By Michael Gundlach


2008-10-30 14:09:21 8 Comments

What's the most pythonic way to scp a file in Python? The only route I'm aware of is

os.system('scp "%s" "%s:%s"' % (localfile, remotehost, remotefile) )

which is a hack, and which doesn't work outside Linux-like systems, and which needs help from the Pexpect module to avoid password prompts unless you already have passwordless SSH set up to the remote host.

I'm aware of Twisted's conch, but I'd prefer to avoid implementing scp myself via low-level ssh modules.

I'm aware of paramiko, a Python module that supports SSH and SFTP; but it doesn't support SCP.

Background: I'm connecting to a router which doesn't support SFTP but does support SSH/SCP, so SFTP isn't an option.

EDIT: This is a duplicate of How to copy a file to a remote server in Python using SCP or SSH?. However, that question doesn't give an scp-specific answer that deals with keys from within Python. I'm hoping for a way to run code kind of like

import scp

client = scp.Client(host=host, user=user, keyfile=keyfile)
# or
client = scp.Client(host=host, user=user)
client.use_system_keys()
# or
client = scp.Client(host=host, user=user, password=password)

# and then
client.transfer('/etc/local/filename', '/etc/remote/filename')

14 comments

@shrikkanth roxor 2020-01-22 08:36:10

import paramiko

client = paramiko.SSHClient()
client.set_missing_host_key_policy(paramiko.AutoAddPolicy())

client.connect('<IP Address>', username='<User Name>',password='' ,key_filename='<.PEM File path')

#Setup sftp connection and transmit this script 
print ("copying")

sftp = client.open_sftp() 
sftp.put(<Source>, <Destination>)


sftp.close()

@Brian Tompsett - 汤莱恩 2020-01-22 08:59:46

It would help if you added some commentary to your answer explaining why your solution is a good one and help readers compare it with the other solutions available. Just posting code does not always help learner know how to recognise better solutions.

@Martin Prikryl 2020-01-22 09:30:20

This is SFTP, not SCP.

@Tom Shen 2010-11-26 03:03:37

Try the Python scp module for Paramiko. It's very easy to use. See the following example:

import paramiko
from scp import SCPClient

def createSSHClient(server, port, user, password):
    client = paramiko.SSHClient()
    client.load_system_host_keys()
    client.set_missing_host_key_policy(paramiko.AutoAddPolicy())
    client.connect(server, port, user, password)
    return client

ssh = createSSHClient(server, port, user, password)
scp = SCPClient(ssh.get_transport())

Then call scp.get() or scp.put() to do SCP operations.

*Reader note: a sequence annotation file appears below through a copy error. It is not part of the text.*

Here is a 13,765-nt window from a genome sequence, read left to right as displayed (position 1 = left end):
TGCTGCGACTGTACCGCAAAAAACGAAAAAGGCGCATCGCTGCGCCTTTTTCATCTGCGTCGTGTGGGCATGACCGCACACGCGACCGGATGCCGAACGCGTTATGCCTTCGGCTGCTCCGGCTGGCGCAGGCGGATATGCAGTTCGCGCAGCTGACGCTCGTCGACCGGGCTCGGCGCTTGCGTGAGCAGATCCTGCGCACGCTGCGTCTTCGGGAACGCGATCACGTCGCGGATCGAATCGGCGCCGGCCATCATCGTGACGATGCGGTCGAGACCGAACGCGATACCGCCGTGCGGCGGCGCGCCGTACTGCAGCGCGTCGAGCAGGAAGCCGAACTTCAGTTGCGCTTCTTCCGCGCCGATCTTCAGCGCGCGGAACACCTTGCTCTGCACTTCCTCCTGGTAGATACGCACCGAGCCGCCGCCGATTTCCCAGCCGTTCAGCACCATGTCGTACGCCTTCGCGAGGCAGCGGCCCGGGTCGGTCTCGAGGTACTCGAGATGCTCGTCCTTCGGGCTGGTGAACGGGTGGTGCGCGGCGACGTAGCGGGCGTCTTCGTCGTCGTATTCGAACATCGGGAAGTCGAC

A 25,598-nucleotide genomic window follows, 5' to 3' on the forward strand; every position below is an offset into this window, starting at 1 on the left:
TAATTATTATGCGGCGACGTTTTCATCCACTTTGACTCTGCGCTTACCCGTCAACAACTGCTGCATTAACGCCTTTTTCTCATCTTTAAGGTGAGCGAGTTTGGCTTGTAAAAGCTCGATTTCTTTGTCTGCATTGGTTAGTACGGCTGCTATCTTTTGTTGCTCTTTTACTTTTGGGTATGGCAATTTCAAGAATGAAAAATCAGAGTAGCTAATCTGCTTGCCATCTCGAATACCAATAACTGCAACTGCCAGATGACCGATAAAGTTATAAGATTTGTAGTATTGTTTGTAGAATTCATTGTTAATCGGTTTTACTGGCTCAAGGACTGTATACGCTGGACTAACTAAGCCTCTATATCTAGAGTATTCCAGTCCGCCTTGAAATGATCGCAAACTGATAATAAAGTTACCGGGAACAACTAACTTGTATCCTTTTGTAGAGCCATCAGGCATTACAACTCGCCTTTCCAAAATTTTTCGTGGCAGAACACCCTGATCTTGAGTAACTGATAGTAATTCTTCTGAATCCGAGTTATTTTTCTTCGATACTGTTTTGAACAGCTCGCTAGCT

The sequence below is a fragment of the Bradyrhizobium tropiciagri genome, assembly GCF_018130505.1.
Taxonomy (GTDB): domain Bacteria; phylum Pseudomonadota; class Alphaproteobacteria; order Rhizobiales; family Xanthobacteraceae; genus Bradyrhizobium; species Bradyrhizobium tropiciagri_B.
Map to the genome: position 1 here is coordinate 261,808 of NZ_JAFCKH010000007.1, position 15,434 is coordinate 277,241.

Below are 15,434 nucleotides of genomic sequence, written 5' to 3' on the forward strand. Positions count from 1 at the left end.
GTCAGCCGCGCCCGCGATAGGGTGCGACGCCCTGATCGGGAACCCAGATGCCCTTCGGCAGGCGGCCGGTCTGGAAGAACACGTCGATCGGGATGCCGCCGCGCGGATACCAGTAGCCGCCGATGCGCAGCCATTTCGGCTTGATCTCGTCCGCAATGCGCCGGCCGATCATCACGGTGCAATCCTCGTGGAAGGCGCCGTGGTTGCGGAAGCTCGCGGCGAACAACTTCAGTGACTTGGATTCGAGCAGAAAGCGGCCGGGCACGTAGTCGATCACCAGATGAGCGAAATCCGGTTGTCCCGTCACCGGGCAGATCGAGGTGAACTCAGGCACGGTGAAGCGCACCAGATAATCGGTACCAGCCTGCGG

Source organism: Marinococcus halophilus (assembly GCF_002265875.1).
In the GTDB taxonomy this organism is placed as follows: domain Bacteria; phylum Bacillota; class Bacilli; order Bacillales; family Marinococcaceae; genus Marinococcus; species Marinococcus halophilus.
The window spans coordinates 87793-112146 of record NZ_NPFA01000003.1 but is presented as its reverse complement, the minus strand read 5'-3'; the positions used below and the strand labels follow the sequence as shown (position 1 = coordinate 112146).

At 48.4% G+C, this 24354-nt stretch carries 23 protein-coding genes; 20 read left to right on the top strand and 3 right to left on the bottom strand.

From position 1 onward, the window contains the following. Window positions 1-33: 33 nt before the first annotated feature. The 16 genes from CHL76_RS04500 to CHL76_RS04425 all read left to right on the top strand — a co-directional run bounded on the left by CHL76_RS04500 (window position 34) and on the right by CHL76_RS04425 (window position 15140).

(SCPClient code)

@Nick Bastin 2012-06-12 06:49:36

Except that module doesn't actually use paramiko - it's a lot of code that in the end for scp ends up actually calling the scp command line which only works on *nix.

@laher 2013-10-26 05:29:42

Agreed, what you're seeing in the source code is the remote call to scp -t or scp -f ('to' and 'from' modes, which exist for this server-side purpose). This is essentially how scp works - it relies on another copy of scp existing on the server. This article explains it very well: blogs.oracle.com/janp/entry/how_the_scp_protocol_works

@Chris Nielsen 2016-01-14 15:49:29

This solution worked for me with two caveats: 1. these are the import statements I used: import paramiko from scp import SCPClient 2. Here is an example of the scp.get() command: scp.get(r'/nfs_home/appers/xxxx/test2.txt', r'C:\Users\xxxx\Desktop\MR_Test')

@Marcel Wilson 2016-07-27 19:28:06

This not only works great, but also takes advantage of SSH keys if they exist.

@Andrew B. 2016-07-30 16:05:43

Note that you can install this lib from PyPI as well: pip install scp, at version 0.10.2 as of this writing.

@3pitt 2018-03-03 16:05:15

what if you have a key file instead of a passphrase?

@Sankalp 2019-07-03 10:45:41

I'm getting an error scp.SCPException: scp Protocol not available . I'm trying to copy files from Windows to Mac. The same command works fine on the terminal.

@user443854 2011-11-23 19:30:26

Have a look at fabric.transfer.

from fabric import Connection

with Connection(host="hostname", 
                user="admin", 
                connect_kwargs={"key_filename": "/home/myuser/.ssh/private.key"}
               ) as c:
    c.get('/foo/bar/file.txt', '/tmp/')

@Nick T 2014-05-08 19:47:32

Could you be more specific?

@Pat Notz 2008-10-30 16:18:00

You might be interested in trying Pexpect (source code). This would allow you to deal with interactive prompts for your password.

Here's a snip of example usage (for ftp) from the main website:

# This connects to the openbsd ftp site and
# downloads the recursive directory listing.
import pexpect
child = pexpect.spawn ('ftp ftp.openbsd.org')
child.expect ('Name .*: ')
child.sendline ('anonymous')
child.expect ('Password:')
child.sendline ('[email protected]')
child.expect ('ftp> ')
child.sendline ('cd pub')
child.expect('ftp> ')
child.sendline ('get ls-lR.gz')
child.expect('ftp> ')
child.sendline ('bye')

@pmos 2014-07-05 14:08:32

It has been quite a while since this question was asked, and in the meantime, another library that can handle this has cropped up: You can use the copy function included in the Plumbum library:

import plumbum
r = plumbum.machines.SshMachine("example.net")
   # this will use your ssh config as `ssh` from shell
   # depending on your config, you might also need additional
   # params, eg: `user="username", keyfile=".ssh/some_key"`
fro = plumbum.local.path("some_file")
to = r.path("/path/to/destination/")